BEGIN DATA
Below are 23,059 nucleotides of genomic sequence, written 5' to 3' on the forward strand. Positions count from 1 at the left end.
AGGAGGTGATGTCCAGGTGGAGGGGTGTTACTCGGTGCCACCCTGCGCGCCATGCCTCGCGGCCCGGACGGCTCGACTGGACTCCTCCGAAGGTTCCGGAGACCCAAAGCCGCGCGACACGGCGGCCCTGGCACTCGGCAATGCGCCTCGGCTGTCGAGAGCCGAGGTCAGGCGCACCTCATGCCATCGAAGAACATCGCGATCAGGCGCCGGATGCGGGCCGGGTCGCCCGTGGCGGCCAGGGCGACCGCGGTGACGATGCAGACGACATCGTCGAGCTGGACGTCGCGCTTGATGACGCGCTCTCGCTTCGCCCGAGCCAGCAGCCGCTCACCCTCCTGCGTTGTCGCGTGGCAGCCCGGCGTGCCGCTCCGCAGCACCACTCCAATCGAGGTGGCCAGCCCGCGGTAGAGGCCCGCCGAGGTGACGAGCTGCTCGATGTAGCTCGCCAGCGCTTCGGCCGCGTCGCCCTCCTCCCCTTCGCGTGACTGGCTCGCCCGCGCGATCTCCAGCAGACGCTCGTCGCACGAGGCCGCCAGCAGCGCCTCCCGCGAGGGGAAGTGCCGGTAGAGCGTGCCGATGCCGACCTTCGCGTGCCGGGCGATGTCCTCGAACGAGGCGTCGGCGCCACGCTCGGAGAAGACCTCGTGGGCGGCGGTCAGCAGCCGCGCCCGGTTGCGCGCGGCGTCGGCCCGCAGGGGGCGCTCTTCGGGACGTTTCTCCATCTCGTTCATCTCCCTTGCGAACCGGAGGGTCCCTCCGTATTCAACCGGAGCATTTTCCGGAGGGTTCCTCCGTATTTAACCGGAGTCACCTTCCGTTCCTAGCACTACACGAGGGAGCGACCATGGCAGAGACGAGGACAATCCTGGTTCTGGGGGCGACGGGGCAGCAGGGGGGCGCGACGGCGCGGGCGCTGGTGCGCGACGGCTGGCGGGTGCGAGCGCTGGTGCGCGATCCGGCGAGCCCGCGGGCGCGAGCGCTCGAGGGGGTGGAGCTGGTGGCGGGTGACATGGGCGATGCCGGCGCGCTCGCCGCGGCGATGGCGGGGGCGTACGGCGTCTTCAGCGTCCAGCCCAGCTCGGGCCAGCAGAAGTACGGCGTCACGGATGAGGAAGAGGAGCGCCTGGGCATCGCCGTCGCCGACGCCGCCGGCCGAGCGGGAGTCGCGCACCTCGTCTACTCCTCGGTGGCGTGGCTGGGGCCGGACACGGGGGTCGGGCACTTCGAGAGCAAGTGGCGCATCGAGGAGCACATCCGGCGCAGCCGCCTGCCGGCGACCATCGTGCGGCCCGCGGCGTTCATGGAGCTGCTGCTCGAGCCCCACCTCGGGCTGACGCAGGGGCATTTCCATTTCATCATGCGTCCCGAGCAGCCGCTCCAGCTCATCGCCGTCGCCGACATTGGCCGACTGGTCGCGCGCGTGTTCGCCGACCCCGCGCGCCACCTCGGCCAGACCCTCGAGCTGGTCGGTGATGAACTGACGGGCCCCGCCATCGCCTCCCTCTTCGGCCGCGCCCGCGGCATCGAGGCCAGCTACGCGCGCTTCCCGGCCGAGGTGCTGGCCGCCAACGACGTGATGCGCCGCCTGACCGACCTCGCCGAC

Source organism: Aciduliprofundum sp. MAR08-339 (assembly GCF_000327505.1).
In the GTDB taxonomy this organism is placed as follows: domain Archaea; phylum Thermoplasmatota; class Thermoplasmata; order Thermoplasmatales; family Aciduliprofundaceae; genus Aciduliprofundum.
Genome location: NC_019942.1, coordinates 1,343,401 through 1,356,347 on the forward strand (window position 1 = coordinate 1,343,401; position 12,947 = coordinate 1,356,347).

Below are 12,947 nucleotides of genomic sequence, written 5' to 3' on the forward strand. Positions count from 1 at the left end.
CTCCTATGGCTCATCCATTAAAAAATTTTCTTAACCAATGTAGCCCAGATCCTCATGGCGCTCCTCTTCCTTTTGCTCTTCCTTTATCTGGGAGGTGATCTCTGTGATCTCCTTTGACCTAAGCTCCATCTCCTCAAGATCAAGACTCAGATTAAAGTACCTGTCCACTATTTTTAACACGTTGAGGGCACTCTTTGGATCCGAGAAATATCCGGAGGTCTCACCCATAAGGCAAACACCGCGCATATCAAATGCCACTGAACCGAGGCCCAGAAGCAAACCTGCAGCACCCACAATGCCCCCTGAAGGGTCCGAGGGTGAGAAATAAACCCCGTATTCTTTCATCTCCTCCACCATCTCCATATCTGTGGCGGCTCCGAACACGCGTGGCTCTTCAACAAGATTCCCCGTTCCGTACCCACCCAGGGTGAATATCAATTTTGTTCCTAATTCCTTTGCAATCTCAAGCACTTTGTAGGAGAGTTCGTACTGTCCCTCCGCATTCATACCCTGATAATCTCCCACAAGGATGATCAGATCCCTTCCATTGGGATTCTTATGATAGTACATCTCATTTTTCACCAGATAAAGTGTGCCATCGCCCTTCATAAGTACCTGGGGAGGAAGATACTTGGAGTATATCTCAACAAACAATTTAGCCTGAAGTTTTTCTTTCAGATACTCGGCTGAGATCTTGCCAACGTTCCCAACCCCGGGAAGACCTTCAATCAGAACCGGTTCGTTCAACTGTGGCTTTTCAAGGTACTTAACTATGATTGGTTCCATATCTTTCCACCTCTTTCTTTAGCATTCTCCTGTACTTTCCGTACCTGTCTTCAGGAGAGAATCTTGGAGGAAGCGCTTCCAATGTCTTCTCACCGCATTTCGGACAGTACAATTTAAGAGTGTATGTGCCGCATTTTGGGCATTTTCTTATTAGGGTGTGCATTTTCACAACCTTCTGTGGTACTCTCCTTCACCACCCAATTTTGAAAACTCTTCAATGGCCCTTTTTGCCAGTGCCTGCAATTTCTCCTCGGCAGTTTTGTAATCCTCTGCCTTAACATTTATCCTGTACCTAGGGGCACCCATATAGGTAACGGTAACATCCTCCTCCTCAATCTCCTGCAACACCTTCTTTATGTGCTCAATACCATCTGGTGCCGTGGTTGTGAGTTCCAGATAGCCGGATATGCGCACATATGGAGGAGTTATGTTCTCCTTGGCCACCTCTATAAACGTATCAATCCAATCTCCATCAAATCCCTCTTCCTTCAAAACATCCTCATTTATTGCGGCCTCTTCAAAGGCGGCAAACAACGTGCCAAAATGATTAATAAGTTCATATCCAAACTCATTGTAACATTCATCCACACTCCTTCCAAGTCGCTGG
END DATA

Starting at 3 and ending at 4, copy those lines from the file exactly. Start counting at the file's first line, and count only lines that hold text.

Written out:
Source organism: Aciduliprofundum sp. MAR08-339 (assembly GCF_000327505.1).
In the GTDB taxonomy this organism is placed as follows: domain Archaea; phylum Thermoplasmatota; class Thermoplasmata; order Thermoplasmatales; family Aciduliprofundaceae; genus Aciduliprofundum.